Download Low-Volume Injection Molding PDF

TitleLow-Volume Injection Molding
TagsIndustries Casting (Metalworking) New Product Development Machine Tool Numerical Control
File Size2.3 MB
Total Pages17
Document Text Contents
Page 1

TOP STRATEGIES TO
HELP YOU TAKE FULL
ADVANTAGE OF THE
LVIM PROCESS

AN ENGINEER’S
GUIDE TO
LOW VOLUME
INJECTION MOLDING BY RONALD HOLLIS, Ph.D., P.E.

This eBook contains expert analysis

on Low Volume Injection Molding,

including all of the basics you need

to get yourself up to speed on fully

understanding the process. As well as

insider benefits and tips for getting the

most out of LVIM, this books contains

the 6 step process that will get your

products to market fastest and the

issues and limitations of LVIM.

Page 2

LOW-VOLUME INJECTION MOLDING
TO BRIDGE OR NOT TO BRIDGE

As with most things in life, folks tend to focus on the end

game, the score, the finale, but choose to ignore the many

critical steps and decisions that are made during the journey.

DEFINITION

Low-Volume Injection Molding

(LVIM) is a manufacturing method

that creates injection molds or tools

to produce functional parts from

thermoplastic in short runs of up to

typically 50,000 parts. Significantly

faster and cheaper, LVIM offers the

same quality, accuracy, and tol-

erance as production tooling, but

without 2D drawings.

WHY YOU NEED IT IDEAL USES

02 | MFG.com | An Engineer’s Guide to Low Volume Injection Molding

Page 8

INDUSTRY OVERVIEW — A NERD’S EYE VIEW OF LVIM

With current technologies and the growing acceptance of LVIM, applications of this process continue to expand,
making LVIM a standard element of the product development process. Decades before LVIM, a production tool was
predominantly focused on proving that a part could be molded successfully. In other words, product developers
had to use full-on production tooling to validate a part; there was no intermediary refinement process to see how
the part would “behave” in reality. But the LVIM process has evolved significantly with the use of CAD and CAM
technologies. It is now considered a very useful technology in the iterative development process.

There are many ways of using this process to get your products to market faster. Product developers often
use a “bridge tooling” strategy that includes both LVIM and production tooling, either in parallel or in sequence, to
support their goals.

Applications for LVIM are found in every industry sector: industrial, automotive, medical, lawn and garden,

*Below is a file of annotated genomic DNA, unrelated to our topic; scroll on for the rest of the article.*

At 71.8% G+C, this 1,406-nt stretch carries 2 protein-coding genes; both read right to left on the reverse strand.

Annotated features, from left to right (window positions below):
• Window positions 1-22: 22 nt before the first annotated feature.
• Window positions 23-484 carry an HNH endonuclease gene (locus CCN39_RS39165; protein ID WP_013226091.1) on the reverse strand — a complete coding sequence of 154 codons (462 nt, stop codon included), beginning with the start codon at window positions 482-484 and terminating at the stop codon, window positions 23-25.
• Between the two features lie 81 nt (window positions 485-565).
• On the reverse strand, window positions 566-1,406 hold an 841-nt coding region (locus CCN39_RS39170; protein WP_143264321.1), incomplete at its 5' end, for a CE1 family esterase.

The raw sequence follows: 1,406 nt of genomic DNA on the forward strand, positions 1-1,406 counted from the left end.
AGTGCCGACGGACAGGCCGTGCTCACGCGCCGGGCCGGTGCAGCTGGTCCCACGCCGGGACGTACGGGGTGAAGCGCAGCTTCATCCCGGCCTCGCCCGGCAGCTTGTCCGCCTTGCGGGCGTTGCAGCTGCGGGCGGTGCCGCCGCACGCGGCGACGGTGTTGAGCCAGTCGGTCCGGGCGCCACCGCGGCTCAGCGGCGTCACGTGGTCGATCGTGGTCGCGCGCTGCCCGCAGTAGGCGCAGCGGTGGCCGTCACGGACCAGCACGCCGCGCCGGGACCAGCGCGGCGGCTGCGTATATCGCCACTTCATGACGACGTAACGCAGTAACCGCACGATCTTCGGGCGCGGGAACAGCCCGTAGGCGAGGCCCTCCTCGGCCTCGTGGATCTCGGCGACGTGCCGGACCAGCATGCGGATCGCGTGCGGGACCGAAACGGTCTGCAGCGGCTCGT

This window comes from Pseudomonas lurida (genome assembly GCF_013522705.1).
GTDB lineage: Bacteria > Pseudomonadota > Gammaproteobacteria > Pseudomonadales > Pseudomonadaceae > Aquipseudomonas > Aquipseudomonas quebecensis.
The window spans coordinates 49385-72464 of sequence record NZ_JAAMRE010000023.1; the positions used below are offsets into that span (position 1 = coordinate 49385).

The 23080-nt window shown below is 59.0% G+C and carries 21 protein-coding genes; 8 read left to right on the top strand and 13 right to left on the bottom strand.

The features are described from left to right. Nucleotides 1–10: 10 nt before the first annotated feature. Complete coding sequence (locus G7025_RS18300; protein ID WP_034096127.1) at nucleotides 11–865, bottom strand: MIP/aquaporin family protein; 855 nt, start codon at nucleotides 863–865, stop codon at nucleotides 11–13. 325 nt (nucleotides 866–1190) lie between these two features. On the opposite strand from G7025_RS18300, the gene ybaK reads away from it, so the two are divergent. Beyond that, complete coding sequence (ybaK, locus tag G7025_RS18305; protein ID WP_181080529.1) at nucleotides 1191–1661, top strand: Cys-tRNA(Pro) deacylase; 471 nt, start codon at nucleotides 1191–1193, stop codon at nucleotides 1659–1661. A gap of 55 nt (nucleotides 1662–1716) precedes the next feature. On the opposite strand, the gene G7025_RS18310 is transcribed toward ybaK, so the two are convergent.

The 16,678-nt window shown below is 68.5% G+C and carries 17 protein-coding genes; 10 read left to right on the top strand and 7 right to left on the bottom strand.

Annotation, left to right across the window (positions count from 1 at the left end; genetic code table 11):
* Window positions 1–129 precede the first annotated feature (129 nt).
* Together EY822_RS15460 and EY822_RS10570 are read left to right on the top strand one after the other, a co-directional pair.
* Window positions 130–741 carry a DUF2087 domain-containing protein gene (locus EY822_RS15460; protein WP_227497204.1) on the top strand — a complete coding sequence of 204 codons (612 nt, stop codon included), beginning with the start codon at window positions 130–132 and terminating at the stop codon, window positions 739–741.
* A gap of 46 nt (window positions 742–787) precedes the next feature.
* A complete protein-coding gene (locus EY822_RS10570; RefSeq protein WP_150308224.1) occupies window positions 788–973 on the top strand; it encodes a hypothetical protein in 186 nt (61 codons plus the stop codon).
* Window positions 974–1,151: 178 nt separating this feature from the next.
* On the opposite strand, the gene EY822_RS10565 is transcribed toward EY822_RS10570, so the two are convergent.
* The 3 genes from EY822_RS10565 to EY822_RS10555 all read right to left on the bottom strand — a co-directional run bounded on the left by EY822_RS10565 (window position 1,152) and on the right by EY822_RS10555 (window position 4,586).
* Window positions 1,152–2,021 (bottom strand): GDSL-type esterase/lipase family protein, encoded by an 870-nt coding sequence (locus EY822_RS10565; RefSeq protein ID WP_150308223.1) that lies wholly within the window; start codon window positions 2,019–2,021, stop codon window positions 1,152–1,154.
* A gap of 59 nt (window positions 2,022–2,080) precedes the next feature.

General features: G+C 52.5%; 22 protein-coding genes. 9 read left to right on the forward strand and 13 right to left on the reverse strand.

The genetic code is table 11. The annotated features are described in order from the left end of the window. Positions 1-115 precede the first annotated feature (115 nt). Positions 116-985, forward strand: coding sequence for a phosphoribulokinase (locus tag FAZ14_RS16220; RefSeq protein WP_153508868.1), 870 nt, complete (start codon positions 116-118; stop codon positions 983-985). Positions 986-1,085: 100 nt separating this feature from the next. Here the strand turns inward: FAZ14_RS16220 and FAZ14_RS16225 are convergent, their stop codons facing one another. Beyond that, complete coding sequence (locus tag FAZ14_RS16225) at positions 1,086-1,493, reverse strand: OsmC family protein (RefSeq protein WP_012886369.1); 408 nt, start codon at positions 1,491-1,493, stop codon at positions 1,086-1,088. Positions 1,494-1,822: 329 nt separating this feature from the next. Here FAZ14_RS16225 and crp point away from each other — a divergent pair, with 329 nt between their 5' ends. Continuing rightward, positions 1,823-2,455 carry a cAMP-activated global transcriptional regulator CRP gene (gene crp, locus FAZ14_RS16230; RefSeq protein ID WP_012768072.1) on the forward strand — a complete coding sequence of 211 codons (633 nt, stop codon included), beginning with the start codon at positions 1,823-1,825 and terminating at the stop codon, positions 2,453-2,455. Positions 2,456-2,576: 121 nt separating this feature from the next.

and consumer electronics. Close tolerances and high-end appearance are ideal for today’s short run projects.

THE PROCESS OF MOLD MAKING

Making an LVIM is a fascinating process in which you create something to create something else. One of the
major challenges in the process is that you must create a mold or tool that can be used as a receptacle for molten
thermoplastic that holds the inverse or negative shape of the part you desire. While this sounds simple enough,
some special knowledge is required.

Making the physical tool is just a piece of the battle. The part geometry you design must be conducive to
the molding process, and the end-use material must be conducive to the part, as well as the mold. The many variables
of the process — design, materials, actions, and expectations — make the process of getting from tooling to parts a
challenge.

The more efficient LVIM process is similar to the tool making process in that it has existed for more than a
hundred years. As with sculpting, the tool maker eliminates what is not required and keeps only what is essential.

08 | MFG.com | An Engineer’s Guide to Low Volume Injection Molding

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Page 9

STEP BY STEP: MAKING A MOLD

Mold making is a complex science that requires a high level of expertise in design, materials, and physics, along with

artistic and intuitive insight, all part of the mold maker’s trade. A highly valued and specialized craftsman “begins

at the beginning.” He starts with a great plan for a well-designed part and follows through with flawless execution,

resulting in a very smooth, high-quality injection mold.

If those of you who are engineers are scratching your heads, you are not alone. For some reason, this valuable mold-

making module is not taught in engineering school, so here’s an important addition to every designer’s knowledge

base. Step by step, this is how you make a mold.

When designing a mold, make sure it is conducive

to injection molding. The design process for

plastic parts is critical, taking into account the

“moldability” of a shape. With today’s easy-to-

use CAD software in the hands of very “green”

designers, it is common for parts to be designed

that can be prototyped successfully with SL,

SLS, and FDM, and accepted by the customer.